A ZENIT DAILY DISPATCH

Helping Boys Become Men

Interview With Author Meg Meeker

By Carrie Gress

TRAVERSE CITY, Michigan, 11 SEPT. 2008 (ZENIT)

Boys who never feel they have been accepted and affirmed by a male authority figure may spend the rest of their lives proving to themselves and others that they are worthy of approval, says author and teen-health expert Dr. Meg Meeker.

Meeker, who has practiced pediatric and adolescent medicine, as well as teen counseling, is the author of "Boys Should Be Boys: 7 Secrets to Raising Healthy Sons," from Regnery Publishing. She also wrote "Strong Fathers, Strong Daughters: 10 Secrets Every Father Should Know."

In this interview with ZENIT, Meeker talks about the important roles of mother, fathers, play and faith in raising healthy sons.

Q: What made you write this book and for whom is it written?

Meeker: After the release of "Strong Fathers, Strong Daughters," I was overwhelmed by many men's response to the positive nature of the book. In short, many wrote and said, "Thank you for saying something positive about us." I realized that there was a strong anti-male sentiment in America, but I didn't realize the depth and breadth of it.

I also realized that if men felt such negativity directed toward them, that this very negativity must have trickled down into the lives of younger men and boys. I wanted to find out. So, I began research on boys, and lo and behold, I realized some alarming things that are happening to them.


For instance, I found that a lower percentage of boys graduate from high school and college than girls. They are also seven times more likely to be diagnosed with Attention-Deficit Hyperactivity Disorder than girls and are much more frequently labeled as learning disabled, or troubled, than girls particularly in the early elementary school years.

I wrote this book to parents, educators, grandparents and anyone who loves boys, in order to sound the alarm that we need to be paying closer attention to how our boys are being influenced, spoken to, educated and raised.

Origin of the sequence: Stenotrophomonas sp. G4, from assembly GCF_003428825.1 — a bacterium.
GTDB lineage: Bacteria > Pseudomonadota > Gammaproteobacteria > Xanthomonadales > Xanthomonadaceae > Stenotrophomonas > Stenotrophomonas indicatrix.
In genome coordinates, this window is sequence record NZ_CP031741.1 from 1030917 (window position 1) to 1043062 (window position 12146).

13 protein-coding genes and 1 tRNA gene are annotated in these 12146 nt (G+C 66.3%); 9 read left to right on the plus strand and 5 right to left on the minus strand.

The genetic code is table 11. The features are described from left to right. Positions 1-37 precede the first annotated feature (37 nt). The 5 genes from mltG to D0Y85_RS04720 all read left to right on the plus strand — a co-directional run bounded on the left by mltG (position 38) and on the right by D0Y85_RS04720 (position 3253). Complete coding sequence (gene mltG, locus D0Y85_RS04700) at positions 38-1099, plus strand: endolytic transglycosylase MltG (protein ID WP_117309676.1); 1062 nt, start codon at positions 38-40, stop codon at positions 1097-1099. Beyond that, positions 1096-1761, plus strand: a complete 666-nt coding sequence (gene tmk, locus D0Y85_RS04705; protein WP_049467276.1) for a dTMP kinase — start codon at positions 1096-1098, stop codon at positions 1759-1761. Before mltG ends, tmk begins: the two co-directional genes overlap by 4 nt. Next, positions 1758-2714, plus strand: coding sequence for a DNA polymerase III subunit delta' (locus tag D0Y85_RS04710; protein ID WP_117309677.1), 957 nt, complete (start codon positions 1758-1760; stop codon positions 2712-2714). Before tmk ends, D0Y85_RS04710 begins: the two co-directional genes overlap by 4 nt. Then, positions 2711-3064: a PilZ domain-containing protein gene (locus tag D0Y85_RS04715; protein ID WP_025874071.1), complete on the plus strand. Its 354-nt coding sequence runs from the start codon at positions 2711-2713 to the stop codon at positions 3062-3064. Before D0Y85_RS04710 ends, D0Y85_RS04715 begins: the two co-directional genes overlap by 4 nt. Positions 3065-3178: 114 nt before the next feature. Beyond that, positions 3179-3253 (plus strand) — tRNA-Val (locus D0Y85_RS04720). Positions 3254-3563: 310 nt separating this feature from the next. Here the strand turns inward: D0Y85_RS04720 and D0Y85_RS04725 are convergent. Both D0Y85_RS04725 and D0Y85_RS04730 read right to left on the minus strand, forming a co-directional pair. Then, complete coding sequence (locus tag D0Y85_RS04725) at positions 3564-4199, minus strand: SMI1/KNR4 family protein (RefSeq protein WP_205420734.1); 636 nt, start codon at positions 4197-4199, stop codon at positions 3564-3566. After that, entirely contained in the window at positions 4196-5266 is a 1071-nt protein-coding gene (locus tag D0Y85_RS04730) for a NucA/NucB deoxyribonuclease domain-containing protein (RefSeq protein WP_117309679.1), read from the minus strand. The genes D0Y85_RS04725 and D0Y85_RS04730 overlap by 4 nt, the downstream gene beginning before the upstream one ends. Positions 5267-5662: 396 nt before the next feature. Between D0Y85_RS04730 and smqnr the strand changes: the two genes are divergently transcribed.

We have too long championed girls' successes in academics and athletics and boys have been neglected. In fact, they have become casualties of the war, if you will, to further the cause of girls and women and have been losing out for a good 20 years now.

Q: In the book, you say that it takes a real man to raise a real man. What do you mean by this?

Meeker: During the early elementary school years and up until puberty, boys bond more closely with their mothers. They receive emotional support, encouragement and spend more time with their mothers than their fathers, typically. This is normal and quite healthy.

When a boy enters puberty, his sexuality begins to flourish, his masculinity becomes better defined and he begins to carve out his identity as a man in a keener way. Because of this process, he separates himself from his mother; the great Bruno Bettelheim used to say that a boy "kills off" his mother emotionally, because he needs to assert his independence as a man. This transition is painful for mothers because boys often act surly and angry toward them not because they no longer love their mothers, but because they need to loosen their dependence on a female figure.

But because boys are still young, they need an authority figure to whom they can attach. Boys look to men for emotional attachment and intellectual and behavioral emulation. They need to see what it looks like to behave like a man, love like a man and work like a man. Boys are visual creatures and they need to see certain masculine behaviors with their own eyes in order to internalize those behaviors.

Boys also need affirmation from a father in order to feel good about their own masculinity. Affirmation regarding their manhood that comes from a mother just doesn't cut it in their eyes. This occurs in part because fathers carry an authority in their sons' eyes that mothers don't. This doesn't mean that mothers are less important, but they provide different things to sons and carry out different roles.

Q: What is the idea of a "blessing" that a son needs from his father?

Meeker: Every boy needs to receive a "blessing," as Gary Smalley writes, from his father. He needs to hear with his ears, see with his eyes and believe in his heart, that the person who he is, is good enough in his father's eyes. Every boy wants his father to give him a sense of male acceptance, affirmation and affection.

Boys who don't receive this from their fathers will spend decades trying to prove to themselves and to others that their actions, accomplishments and their characters are worthy of their father's approval. Hundreds of thousands of men live desperately trying to prove to themselves that they are worthy of the blessing because their fathers never dispensed it.

Q: What is the balancing role mothers play in their son's lives?

Meeker: Mothers provide a sense of emotional safety to boys, whereas fathers provide clear moral boundaries and rules. Boys tend to feel that they have to work harder to please fathers than mothers. But it is also important to realize that boys need approval and affirmation from both parents these just mean different things to boys.